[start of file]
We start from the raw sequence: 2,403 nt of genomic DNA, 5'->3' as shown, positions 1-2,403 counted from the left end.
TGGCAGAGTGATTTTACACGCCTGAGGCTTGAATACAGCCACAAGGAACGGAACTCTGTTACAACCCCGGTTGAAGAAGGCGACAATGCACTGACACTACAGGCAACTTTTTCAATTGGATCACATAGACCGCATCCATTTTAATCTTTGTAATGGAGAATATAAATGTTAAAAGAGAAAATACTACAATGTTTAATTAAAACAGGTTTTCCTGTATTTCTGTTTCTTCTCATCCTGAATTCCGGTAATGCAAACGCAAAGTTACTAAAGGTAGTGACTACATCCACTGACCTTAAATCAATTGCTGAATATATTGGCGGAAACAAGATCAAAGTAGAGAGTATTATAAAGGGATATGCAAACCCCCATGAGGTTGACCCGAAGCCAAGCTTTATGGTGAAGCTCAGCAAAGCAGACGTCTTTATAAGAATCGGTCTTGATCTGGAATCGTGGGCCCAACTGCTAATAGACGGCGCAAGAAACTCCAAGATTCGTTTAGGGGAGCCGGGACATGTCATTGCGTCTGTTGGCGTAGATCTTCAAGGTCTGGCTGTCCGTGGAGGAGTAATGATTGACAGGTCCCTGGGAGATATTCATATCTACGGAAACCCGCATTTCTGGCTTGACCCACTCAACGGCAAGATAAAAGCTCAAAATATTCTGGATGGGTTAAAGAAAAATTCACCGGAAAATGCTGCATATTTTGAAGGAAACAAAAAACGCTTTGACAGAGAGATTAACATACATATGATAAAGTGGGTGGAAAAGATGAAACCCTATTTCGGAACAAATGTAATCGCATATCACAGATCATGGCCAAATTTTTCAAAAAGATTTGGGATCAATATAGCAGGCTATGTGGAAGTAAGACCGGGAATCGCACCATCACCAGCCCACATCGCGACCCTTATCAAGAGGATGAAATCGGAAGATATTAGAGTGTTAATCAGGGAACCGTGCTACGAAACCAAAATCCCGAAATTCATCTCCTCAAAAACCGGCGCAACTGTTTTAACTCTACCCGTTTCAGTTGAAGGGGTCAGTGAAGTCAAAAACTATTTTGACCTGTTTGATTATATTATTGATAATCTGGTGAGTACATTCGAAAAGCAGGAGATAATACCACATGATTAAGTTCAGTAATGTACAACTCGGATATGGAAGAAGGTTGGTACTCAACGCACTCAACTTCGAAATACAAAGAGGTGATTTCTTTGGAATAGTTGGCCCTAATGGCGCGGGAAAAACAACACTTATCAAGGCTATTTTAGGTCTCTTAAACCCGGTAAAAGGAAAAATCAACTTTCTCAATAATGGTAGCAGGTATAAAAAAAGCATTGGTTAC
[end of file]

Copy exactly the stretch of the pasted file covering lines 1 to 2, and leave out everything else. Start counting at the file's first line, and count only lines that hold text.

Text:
We start from the raw sequence: 2,403 nt of genomic DNA, 5'->3' as shown, positions 1-2,403 counted from the left end.
TGGCAGAGTGATTTTACACGCCTGAGGCTTGAATACAGCCACAAGGAACGGAACTCTGTTACAACCCCGGTTGAAGAAGGCGACAATGCACTGACACTACAGGCAACTTTTTCAATTGGATCACATAGACCGCATCCATTTTAATCTTTGTAATGGAGAATATAAATGTTAAAAGAGAAAATACTACAATGTTTAATTAAAACAGGTTTTCCTGTATTTCTGTTTCTTCTCATCCTGAATTCCGGTAATGCAAACGCAAAGTTACTAAAGGTAGTGACTACATCCACTGACCTTAAATCAATTGCTGAATATATTGGCGGAAACAAGATCAAAGTAGAGAGTATTATAAAGGGATATGCAAACCCCCATGAGGTTGACCCGAAGCCAAGCTTTATGGTGAAGCTCAGCAAAGCAGACGTCTTTATAAGAATCGGTCTTGATCTGGAATCGTGGGCCCAACTGCTAATAGACGGCGCAAGAAACTCCAAGATTCGTTTAGGGGAGCCGGGACATGTCATTGCGTCTGTTGGCGTAGATCTTCAAGGTCTGGCTGTCCGTGGAGGAGTAATGATTGACAGGTCCCTGGGAGATATTCATATCTACGGAAACCCGCATTTCTGGCTTGACCCACTCAACGGCAAGATAAAAGCTCAAAATATTCTGGATGGGTTAAAGAAAAATTCACCGGAAAATGCTGCATATTTTGAAGGAAACAAAAAACGCTTTGACAGAGAGATTAACATACATATGATAAAGTGGGTGGAAAAGATGAAACCCTATTTCGGAACAAATGTAATCGCATATCACAGATCATGGCCAAATTTTTCAAAAAGATTTGGGATCAATATAGCAGGCTATGTGGAAGTAAGACCGGGAATCGCACCATCACCAGCCCACATCGCGACCCTTATCAAGAGGATGAAATCGGAAGATATTAGAGTGTTAATCAGGGAACCGTGCTACGAAACCAAAATCCCGAAATTCATCTCCTCAAAAACCGGCGCAACTGTTTTAACTCTACCCGTTTCAGTTGAAGGGGTCAGTGAAGTCAAAAACTATTTTGACCTGTTTGATTATATTATTGATAATCTGGTGAGTACATTCGAAAAGCAGGAGATAATACCACATGATTAAGTTCAGTAATGTACAACTCGGATATGGAAGAAGGTTGGTACTCAACGCACTCAACTTCGAAATACAAAGAGGTGATTTCTTTGGAATAGTTGGCCCTAATGGCGCGGGAAAAACAACACTTATCAAGGCTATTTTAGGTCTCTTAAACCCGGTAAAAGGAAAAATCAACTTTCTCAATAATGGTAGCAGGTATAAAAAAAGCATTGGTTAC